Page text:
On Aug. 25, the City Council of Santa Clarita bought the local skating rink in Valencia, the Ice Station. After it closed down in March due to the pandemic, many buyers considered purchasing the rink, but none officially sealed the deal.
It wasn’t until the end of August when the Santa Clarita City Council voted unanimously to keep the rink and bought it for 14.2 million dollars. The Ice Station’s 93,000 square foot property is now one of the city’s services.
The residents of Santa Clarita worked diligently to save the Ice Station and are overjoyed to see that the local rink is staying open.
Leigh Ann Dunleavy, manager of the West Ranch hockey club, was a very important figure in the process of saving the rink. Dunleavy’s two children, Chris and Patrick, practically grew up in the rink, and the rink has been like a second home to them.
“I’ve seen first hand the positive impact the rink has on many of our area’s youth. The players on our teams have made lifelong friendships at the rink, while learning how to win, lose and be part of something bigger than themselves—a team,” Dunleavy revealed. The thought of so many young kids not being able to experience the Ice Station pushed Dunleavy to save the Ice rink as she “want[s] this opportunity for all the kids in Santa Clarita.”
Dunleavy and her partner, Stacey Titter, started a petition targeted towards the Los Angeles Kings and the city of Santa Clarita, who were both potential buyers. This petition was signed by over 26,000 people. While the petitions were going around, Dunleavy and Titter spoke to numerous potential buyers as well as the city and other community members. Dunleavy also formed a committee to help plan events and encourage community members to participate in the process.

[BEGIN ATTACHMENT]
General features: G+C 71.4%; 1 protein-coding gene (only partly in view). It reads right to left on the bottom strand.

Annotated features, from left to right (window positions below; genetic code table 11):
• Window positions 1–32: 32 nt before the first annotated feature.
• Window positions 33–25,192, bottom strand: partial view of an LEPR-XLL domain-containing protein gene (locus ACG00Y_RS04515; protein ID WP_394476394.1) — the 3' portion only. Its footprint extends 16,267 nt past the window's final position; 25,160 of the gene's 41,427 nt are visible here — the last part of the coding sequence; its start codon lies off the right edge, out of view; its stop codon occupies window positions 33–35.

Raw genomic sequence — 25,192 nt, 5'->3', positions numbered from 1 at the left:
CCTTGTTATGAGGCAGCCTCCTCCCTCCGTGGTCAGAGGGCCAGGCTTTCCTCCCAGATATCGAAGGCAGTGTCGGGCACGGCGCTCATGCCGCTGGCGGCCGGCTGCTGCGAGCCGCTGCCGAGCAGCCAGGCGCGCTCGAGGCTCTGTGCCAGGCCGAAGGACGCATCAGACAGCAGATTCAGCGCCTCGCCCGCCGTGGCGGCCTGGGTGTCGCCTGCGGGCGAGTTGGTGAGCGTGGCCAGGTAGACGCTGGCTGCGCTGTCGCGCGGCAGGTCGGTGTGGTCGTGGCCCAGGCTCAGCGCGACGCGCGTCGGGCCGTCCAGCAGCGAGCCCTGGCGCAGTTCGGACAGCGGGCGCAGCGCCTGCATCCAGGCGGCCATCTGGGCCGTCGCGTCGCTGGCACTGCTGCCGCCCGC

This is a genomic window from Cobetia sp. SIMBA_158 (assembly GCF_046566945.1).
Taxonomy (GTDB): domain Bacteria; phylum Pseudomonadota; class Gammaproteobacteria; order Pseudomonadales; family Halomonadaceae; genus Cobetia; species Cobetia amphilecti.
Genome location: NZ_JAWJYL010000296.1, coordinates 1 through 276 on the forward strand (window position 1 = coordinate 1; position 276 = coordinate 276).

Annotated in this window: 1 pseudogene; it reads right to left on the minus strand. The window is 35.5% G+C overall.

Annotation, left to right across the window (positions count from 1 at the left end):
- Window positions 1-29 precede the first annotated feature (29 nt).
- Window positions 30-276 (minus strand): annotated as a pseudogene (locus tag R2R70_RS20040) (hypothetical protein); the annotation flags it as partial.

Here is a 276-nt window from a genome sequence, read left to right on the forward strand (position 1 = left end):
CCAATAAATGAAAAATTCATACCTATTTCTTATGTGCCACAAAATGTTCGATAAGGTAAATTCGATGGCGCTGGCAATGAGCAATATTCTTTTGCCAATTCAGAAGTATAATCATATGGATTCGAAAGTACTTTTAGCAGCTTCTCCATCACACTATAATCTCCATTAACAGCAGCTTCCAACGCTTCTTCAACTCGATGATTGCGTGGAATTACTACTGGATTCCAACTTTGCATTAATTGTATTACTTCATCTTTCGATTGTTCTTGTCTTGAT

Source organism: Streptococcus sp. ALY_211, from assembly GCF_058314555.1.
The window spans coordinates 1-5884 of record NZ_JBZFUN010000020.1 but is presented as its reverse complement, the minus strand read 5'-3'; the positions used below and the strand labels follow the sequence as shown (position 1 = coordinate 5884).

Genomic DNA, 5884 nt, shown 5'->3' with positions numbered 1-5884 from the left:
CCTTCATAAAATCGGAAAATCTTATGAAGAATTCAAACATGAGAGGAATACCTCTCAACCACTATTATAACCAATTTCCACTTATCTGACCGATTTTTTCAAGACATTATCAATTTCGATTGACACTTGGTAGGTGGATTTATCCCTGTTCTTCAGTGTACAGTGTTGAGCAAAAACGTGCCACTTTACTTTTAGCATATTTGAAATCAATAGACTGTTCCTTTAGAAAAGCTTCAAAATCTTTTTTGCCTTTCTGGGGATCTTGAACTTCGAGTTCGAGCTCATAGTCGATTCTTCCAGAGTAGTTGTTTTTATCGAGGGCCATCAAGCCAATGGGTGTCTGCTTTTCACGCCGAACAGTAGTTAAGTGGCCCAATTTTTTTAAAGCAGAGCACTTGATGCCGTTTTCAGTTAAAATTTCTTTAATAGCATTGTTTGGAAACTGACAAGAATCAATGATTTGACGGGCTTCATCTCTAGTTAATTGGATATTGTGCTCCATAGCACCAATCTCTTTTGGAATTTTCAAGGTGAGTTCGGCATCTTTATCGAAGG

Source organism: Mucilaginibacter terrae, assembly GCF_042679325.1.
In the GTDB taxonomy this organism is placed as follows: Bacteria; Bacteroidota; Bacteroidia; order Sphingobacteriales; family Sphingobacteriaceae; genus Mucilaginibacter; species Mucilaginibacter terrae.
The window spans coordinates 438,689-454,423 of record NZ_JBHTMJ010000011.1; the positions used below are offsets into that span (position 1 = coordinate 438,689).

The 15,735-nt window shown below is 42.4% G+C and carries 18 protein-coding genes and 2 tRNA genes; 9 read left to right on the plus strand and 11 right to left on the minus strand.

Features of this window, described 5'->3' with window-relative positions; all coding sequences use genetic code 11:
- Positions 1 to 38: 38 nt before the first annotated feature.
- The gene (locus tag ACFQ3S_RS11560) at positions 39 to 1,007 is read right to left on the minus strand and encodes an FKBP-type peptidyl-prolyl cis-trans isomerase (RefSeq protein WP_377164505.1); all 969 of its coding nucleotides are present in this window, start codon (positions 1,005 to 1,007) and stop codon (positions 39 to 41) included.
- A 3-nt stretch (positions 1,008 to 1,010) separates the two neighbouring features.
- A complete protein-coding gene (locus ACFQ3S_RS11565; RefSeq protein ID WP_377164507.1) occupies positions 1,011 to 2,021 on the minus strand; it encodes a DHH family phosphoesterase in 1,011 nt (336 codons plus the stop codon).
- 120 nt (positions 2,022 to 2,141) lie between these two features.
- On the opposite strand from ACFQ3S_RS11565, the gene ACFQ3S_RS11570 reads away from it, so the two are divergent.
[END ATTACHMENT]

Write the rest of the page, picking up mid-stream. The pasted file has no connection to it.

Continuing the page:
There was a lot that went on behind the scenes to ensure that the ice rink was saved. “The rink would not have been saved without the response by the ice community in Santa Clarita,” Dunleavy explained. Truly, it took the whole community to save the rink.
Upon the news that the rink was opening up again, West Ranch sophomore, figure skater, and Ice Station employee Erin LaQuay stated: “I was so excited. I missed walking into the rink after school and seeing my friends at the front desk or in the restaurant.”
Mayor Cameron Smyth explains that as the Ice Station opens their doors again, the city plans to create more uses for the building. “After touring the property, we realized it could be much more than just a single use facility. By taking over the building, the City will transition the Ice Station from a single activity business to one that will have a broader community benefit with ice related sports remaining the primary focus,” explained Mayor Smyth.
The primary use of the building would still be an ice rink; however, according to Mayor Smyth, the City Council is planning “to grow and diversify the types of activities offered at the Ice Station.”
With new owners come improvements and changes. The Paw Print asked Santino Mazure, West Ranch student and hockey player, what he thinks should or shouldn’t change once the rink reopens. “I am hoping that the rink itself gets fixed up a little because there are many things that could use some fixing there,” Mazure replied. This experience has been especially tough for players who have played at the Ice Station since they were young, so understandably, Mazure hopes “that something like this never happens again.”
By purchasing the Ice Station, the City Council was able to bring the community together since it was a place where many made unforgettable memories.